The Anchor Inn

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Lower Froyle, Alton, Hampshire GU34 4NA 01420 23261 ? The doors of the new-look Anchor Inn may have opened four months...

Lower Froyle, Alton, Hampshire

GU34 4NA

01420 23261


The doors of the new-look Anchor Inn may have opened four months later than planned due to building problems, but the wait for Andrew Clark's and Lucy Townsend's second Hampshire pub has certainly been worth it.

Having quickly realised their vision of creating a classic fishing inn at the Peat Spade Inn in the glorious Test Valley village of Longstock, it was only a matter of time before the former Hotel du Vin chefs rescued another village inn and replicated the successful formula, one that offers an informal and relaxing atmosphere, space for local drinkers, proper pub food, and stylish rooms that would appeal to shooting parties and fishing folk.

The east Hampshire location of Lower Froyle, two minutes' drive from the A31 between Alton and Farnham, is smack in the heart of shooting country and within easy reach of the Meon and Itchen chalk streams for quality fly-fishing.

The tile-hung exterior of the 16th-century pub has been extended and smartened up, with huge lead planters standing guard either side of the Snug and Saloon Bar doors. However, the real "wow" factor has been reserved for the cosy interior, the original bars sporting sagging, head-cracking, low oak beams, polished wooden floors, open log fires and an eclectic mix of furnishings, from leather chairs to cushioned pews. Walls drip with a fine collection of prints and old school (Charterhouse) photos, and there's a subtle military theme throughout.

With papers and magazines to peruse, unreserved tables, stools at the bar, and local Ringwood and Bowman ales on handpump, it is still very much a pub and one that wants to welcome local drinkers.

Seamlessly blending with the beamed bars, the impressive dining room extension offers slightly more formal surroundings, with tables laid up with gleaming cutlery and glasses, candelabras, and plants in pewter tankards.

In the new £150,000 kitchen, Andrew cooks classic British dishes using top-notch seasonal ingredients from local producers and suppliers. There's nothing fancy on the short, simply-described menu, just really satisfying traditional pub dishes that are well cooked and presented.

In the bar, you can quaff a pint of Fortyniner and snack on Welsh rabbit or devilled lamb's kidneys on toast, or tuck into a bowl of crispy devilled whitebait served with a delicious home-made tartare sauce. More substantial bar offerings come in the form of beer-battered haddock and chips or toad in the hole with decent meaty sausages and a rich shallot gravy.

Head for the dining room to sample the Anchor fish pie, lamb hotpot with braised red cabbage, confit of belly pork with braised peas and onions or smoked haddock kedgeree, with interesting side dishes of purple sprouting broccoli, minted pea puree or a mixed lead salad with rape seed oil to choose from.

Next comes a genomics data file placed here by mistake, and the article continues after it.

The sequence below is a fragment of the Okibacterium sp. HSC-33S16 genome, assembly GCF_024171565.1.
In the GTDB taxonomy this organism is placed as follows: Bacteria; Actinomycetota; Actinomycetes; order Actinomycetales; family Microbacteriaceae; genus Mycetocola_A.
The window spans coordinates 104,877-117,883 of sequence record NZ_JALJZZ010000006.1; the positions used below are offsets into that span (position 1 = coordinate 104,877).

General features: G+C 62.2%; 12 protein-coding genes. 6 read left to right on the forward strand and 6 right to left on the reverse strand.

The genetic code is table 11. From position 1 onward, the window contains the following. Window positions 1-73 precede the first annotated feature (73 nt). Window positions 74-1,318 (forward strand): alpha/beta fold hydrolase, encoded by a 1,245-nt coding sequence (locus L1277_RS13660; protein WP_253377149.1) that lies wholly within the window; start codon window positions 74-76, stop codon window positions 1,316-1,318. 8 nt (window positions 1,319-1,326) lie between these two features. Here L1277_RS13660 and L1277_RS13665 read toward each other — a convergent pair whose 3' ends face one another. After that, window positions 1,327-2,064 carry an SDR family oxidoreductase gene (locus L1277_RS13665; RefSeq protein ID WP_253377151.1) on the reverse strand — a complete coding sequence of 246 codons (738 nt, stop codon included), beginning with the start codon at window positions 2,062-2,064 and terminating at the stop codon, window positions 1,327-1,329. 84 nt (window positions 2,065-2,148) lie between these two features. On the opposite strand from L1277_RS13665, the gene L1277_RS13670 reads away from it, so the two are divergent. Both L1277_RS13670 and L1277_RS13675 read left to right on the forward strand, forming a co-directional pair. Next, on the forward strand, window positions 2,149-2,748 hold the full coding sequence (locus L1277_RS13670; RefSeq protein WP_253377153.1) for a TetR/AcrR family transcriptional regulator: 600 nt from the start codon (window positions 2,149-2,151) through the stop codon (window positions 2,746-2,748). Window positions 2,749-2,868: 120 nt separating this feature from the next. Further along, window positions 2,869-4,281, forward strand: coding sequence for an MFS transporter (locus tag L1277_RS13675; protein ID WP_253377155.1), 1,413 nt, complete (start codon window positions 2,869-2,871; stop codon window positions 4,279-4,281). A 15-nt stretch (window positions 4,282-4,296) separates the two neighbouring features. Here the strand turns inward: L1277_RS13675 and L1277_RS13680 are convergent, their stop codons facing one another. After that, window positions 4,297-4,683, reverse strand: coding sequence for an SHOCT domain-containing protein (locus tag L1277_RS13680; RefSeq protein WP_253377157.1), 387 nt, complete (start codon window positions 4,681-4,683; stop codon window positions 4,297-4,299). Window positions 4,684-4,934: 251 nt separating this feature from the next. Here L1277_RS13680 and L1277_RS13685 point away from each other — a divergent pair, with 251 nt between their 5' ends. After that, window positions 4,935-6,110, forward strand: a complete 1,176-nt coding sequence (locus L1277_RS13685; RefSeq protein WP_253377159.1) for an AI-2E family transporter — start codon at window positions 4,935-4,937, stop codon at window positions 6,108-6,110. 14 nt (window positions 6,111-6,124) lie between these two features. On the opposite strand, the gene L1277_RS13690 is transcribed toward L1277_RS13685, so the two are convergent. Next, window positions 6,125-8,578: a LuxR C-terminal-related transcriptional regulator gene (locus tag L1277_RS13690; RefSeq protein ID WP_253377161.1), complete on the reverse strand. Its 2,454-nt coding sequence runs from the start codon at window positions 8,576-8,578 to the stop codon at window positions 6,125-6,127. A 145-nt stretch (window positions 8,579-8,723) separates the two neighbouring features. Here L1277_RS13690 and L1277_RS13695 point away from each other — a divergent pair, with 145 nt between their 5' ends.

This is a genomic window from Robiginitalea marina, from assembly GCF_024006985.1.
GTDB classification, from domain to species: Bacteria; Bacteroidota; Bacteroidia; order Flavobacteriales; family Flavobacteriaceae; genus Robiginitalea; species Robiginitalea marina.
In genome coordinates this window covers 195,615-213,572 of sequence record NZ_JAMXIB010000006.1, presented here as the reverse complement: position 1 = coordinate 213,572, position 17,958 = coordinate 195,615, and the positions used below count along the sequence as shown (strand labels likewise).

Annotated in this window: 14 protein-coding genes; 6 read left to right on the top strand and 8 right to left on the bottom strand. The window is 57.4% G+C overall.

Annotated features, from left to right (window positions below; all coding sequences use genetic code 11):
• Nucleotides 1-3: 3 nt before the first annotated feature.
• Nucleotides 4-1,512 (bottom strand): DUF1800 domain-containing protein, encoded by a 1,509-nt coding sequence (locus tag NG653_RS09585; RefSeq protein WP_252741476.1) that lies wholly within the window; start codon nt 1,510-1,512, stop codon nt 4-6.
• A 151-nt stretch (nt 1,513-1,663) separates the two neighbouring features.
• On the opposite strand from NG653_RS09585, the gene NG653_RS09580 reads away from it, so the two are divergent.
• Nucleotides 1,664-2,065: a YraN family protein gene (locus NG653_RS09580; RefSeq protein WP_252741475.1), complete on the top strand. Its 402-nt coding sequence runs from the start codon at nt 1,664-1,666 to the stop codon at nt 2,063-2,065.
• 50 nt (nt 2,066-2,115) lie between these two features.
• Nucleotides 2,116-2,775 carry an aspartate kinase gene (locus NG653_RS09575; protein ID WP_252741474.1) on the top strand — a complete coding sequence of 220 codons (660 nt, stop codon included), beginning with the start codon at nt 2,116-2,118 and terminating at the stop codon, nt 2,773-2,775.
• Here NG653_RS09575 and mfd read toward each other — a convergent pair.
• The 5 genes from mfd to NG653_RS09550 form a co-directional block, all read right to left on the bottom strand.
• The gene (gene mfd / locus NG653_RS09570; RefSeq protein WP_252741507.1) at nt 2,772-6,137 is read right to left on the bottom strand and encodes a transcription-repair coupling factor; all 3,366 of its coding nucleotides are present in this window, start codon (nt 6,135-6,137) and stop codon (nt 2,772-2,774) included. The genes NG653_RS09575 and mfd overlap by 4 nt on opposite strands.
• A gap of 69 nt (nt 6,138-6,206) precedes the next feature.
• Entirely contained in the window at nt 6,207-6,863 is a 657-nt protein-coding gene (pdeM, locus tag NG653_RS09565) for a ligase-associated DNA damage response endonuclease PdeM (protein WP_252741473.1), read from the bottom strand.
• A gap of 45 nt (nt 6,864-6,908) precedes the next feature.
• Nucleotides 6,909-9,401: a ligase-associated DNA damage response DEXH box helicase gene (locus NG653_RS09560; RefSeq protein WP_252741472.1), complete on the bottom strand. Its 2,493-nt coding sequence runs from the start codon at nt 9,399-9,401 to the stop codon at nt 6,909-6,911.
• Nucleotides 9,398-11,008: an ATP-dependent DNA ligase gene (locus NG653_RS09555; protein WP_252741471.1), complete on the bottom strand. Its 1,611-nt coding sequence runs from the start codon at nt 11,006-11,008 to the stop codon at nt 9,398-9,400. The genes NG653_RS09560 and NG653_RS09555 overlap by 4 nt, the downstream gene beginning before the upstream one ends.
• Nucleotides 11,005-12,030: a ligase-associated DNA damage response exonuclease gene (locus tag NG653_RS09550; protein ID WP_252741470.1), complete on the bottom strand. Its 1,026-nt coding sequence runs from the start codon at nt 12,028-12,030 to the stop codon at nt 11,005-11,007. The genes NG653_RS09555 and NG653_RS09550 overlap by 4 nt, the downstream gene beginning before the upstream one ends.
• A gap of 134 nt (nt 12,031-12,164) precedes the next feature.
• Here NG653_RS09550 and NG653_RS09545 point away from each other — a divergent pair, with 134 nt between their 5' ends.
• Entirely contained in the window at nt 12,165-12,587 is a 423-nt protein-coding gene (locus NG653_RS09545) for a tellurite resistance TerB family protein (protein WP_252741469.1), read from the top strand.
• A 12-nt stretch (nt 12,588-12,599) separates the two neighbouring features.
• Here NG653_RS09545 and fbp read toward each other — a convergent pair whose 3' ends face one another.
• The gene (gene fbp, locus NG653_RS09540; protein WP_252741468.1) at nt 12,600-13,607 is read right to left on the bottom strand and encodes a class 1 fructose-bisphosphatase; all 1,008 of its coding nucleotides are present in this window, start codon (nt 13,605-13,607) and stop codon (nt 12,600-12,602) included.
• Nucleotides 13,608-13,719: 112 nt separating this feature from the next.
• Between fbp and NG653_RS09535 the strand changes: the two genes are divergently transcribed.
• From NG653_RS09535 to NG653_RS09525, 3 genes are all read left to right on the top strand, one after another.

Few manage to tread the fine line between pub and restaurant as well as Andrew and Lucy. Clearly setting out to appeal to the well-heeled country set with a classy reincarnation, quality food and swish bedrooms, they have the knack of keeping the atmosphere relaxed and informal and maintaining a good local drinking trade. The Anchor should certainly find favour in East Hampshire, as should pub number three, somewhere in Berkshire's Lambourn Valley, when it opens it's doors later this year. Watch this space!

David Hancock

Pub facts

Owners: Andrew Clark and Lucy Townsend

On the menu:

Starters: potted rabbit, beetroot, toasted sour-dough bread (£7.50); warm pig's head terrine, salad of crispy pig's ears (£7); dressed Cornish crab, lemon mayonnaise (£11.50)

Mains: pork chop, braised red cabbage, roast pear, Thatcher's cider sauce (£15.50); Donald Russell rib-eye steak, hand-cut chips, pepper sauce (£17.90); whole lemon sole, burnt butter, caper and parsley (£18)

Desserts: rhubarb crumble with vanilla ice cream (£5.95); queen of puddings (£5.95); chocolate tart, white chocolate ice cream (£5.95)

Menu innovation: time-honoured "on toast" bar snacks of devilled lamb's kidneys (£6.50/£12) or Welsh rabbit with shallot marmalade (£5.50/£10), alongside quail scotch egg with piccalilli (£5.90), and prawns served in a half-pint glass (£6/£11.50). A grill section on the menu lists T-bone steak with Portobello mushrooms and garlic butter (£25.50) and Barnsley chop with crushed peas and mint sauce (£15.50). Rather than a pudding, finish with a savoury - Eccles cake with Lancashire cheese (£6.50); English cheese plate with quince paste (£7.50).

Wine List: Willy Mason's wide global selection favours the more traditional end, with some fine producers and vintages, notably in the Beaujolais and Burgundy sections. House wines (nine) start from £13.50 and rise to £23.50 - all are served by the glass.

Standing out from the crowd: Upstairs are five swish bedrooms with plasma screens, Egyptian cotton sheets and goose down duvets on vast beds, with fresh coffee, and walk-in power showers - book the Rupert Brooke suite (£170) for picture windows and glorious country views from both the bed and private terrace.

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Covers: 110.

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Covers: Over 100.

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